Glowing Hula Hoop

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Daylight savings means we have a few extra hours of dark before bed, and that means Travis and I can do projects that require a little extra darkness! Kids will go wild for this glowing hula hoop. You just need a few special items to put it together.

We have a hula hoop that snaps together, which was perfect because to start, you’ll need to open up the hula hoop and dump in a little sand. A funnel helped keep this step neat and tidy. Snap the hula hoop back together.

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Wind EL wire (available at Amazon) around the outside of the hula hoop. Secure with zip-ties, trimming them down if a long end remains.

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In a pinch, use electrical tape to secure the wire to the hula hoop in a few places. Add batteries to the wire’s battery pack, and use the clip on the back of it to hook onto the hula hoop through one of the zip ties. You’re ready for glow time!

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After dark, we turned out the lights and did the hula!

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Travis actually preferred not even having it around his waist; he just loved rolling it, spinning it, and testing out the feature on our EL wire that made the lights steady or blinking.

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What fun after dark!

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Serious Secrets of the Circle

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Travis was bit young for the lesson on Pi that accompanied his Jack-O’-Pot Pie recipe from Raddish Kids, but there were plenty of suggested activities for younger kids. Without the advanced math, you can still explore circles and their properties with those in Pre-k or kindergarten.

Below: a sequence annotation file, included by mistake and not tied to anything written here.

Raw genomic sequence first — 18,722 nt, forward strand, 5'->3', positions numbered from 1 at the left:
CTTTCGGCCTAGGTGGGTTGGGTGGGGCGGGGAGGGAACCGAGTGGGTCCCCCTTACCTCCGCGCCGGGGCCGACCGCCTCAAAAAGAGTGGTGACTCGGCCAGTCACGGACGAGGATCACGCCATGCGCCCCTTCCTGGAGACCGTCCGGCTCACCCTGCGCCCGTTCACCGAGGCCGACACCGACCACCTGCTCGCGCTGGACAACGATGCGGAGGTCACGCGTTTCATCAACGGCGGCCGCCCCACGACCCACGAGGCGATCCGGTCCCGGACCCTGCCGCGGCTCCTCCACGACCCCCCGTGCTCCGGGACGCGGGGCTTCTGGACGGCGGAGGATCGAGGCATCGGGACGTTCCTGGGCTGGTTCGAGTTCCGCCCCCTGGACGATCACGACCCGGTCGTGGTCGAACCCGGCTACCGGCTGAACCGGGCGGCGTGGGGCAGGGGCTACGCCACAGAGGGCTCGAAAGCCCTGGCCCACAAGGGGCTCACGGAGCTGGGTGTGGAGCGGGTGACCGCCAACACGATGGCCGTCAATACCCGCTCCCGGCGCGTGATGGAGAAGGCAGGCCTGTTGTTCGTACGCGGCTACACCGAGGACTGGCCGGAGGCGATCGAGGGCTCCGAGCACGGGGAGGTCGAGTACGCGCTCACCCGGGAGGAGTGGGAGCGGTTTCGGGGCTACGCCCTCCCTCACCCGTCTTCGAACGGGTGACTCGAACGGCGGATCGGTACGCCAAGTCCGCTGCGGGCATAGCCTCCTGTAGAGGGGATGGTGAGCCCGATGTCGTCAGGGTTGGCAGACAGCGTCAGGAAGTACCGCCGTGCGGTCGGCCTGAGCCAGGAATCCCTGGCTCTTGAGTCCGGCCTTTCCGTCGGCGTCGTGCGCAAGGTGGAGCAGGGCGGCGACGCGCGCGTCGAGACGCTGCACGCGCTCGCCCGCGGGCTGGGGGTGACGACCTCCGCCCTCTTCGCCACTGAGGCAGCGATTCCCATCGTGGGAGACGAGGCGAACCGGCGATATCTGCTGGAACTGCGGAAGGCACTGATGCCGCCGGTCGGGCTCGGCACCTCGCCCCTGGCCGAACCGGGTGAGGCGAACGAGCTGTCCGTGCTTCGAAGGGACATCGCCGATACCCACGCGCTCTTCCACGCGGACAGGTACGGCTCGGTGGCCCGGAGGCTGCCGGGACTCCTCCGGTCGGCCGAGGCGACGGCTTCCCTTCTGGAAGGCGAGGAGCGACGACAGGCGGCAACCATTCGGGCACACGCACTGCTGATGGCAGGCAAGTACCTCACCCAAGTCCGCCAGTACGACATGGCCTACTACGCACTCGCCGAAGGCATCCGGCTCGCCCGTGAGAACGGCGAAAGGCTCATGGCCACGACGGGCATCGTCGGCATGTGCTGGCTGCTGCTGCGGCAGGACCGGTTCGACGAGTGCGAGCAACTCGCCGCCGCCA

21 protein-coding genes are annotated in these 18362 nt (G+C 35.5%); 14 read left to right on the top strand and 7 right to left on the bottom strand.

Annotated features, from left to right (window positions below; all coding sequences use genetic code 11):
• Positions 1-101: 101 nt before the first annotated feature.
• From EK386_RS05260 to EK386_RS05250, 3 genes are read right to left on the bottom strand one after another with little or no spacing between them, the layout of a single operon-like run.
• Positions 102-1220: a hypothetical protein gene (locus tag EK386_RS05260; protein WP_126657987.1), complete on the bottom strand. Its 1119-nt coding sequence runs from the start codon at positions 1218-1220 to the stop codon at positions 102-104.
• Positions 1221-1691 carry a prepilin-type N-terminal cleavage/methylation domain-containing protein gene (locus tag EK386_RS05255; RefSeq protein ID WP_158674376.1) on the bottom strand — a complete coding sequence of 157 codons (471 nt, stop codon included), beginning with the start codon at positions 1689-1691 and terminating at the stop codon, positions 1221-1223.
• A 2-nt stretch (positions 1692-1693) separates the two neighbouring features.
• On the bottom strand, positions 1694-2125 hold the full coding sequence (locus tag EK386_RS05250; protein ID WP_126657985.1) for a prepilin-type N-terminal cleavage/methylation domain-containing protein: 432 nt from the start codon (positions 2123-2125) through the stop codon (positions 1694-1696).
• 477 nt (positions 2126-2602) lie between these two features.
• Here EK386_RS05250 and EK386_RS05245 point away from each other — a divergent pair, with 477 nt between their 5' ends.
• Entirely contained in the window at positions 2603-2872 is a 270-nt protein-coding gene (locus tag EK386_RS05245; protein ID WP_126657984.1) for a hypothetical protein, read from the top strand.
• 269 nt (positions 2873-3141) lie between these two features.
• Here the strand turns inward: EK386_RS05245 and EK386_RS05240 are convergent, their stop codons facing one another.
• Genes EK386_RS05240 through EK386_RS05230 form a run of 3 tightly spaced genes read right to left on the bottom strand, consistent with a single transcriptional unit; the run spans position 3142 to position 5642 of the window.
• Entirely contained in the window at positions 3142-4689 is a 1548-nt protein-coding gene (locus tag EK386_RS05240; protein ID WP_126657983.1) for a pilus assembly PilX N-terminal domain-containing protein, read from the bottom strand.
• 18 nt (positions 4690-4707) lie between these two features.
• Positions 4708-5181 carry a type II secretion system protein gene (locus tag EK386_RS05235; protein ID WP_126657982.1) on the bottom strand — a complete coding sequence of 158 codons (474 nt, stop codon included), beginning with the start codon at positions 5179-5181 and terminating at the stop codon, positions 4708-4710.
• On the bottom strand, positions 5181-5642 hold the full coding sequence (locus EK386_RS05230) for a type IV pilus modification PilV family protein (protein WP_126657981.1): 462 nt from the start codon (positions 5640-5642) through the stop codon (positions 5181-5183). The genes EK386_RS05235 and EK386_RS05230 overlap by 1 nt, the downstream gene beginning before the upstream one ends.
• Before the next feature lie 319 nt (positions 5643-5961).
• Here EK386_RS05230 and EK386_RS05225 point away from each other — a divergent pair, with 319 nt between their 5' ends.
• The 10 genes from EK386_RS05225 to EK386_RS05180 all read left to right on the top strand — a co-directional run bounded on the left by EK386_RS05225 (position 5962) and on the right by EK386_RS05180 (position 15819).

First, check out a copy of Lois Ehlert’s Color Zoo from the library. Go to the first page with a circle, and cover behind it with a piece of paper.

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Ask your child what animal it might be, then remove the white paper for the reveal of a tiger face. We went through the rest of the book, each animal’s face featuring a different shape.

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I reminded Travis how everything in the world is made up of shapes, but today we’d be focusing on circles… Circle detectives!

I set out a plate (itself a circle!) with other circular items on it, including a ring, coin, cucumber slice, and bottle cap. Other easy ideas would be a button, slice of orange, or wheel.

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I invited Travis to investigate the items. What did he notice? He noted how they all had no corners, they were round, they were flat (don’t use spheres like balls!) and they could spin or roll. He had helped define a circle!

With the detective work complete, it was time for circle art. I had pre-cut lots of different sizes and color circles from construction paper. His challenge was to make a picture or shape of something, but only using circles!

At first he seemed stumped. I showed him an animal face and we quickly decided it was a mouse.

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Once he had the idea, he began gluing down circles as a Star Wars space craft.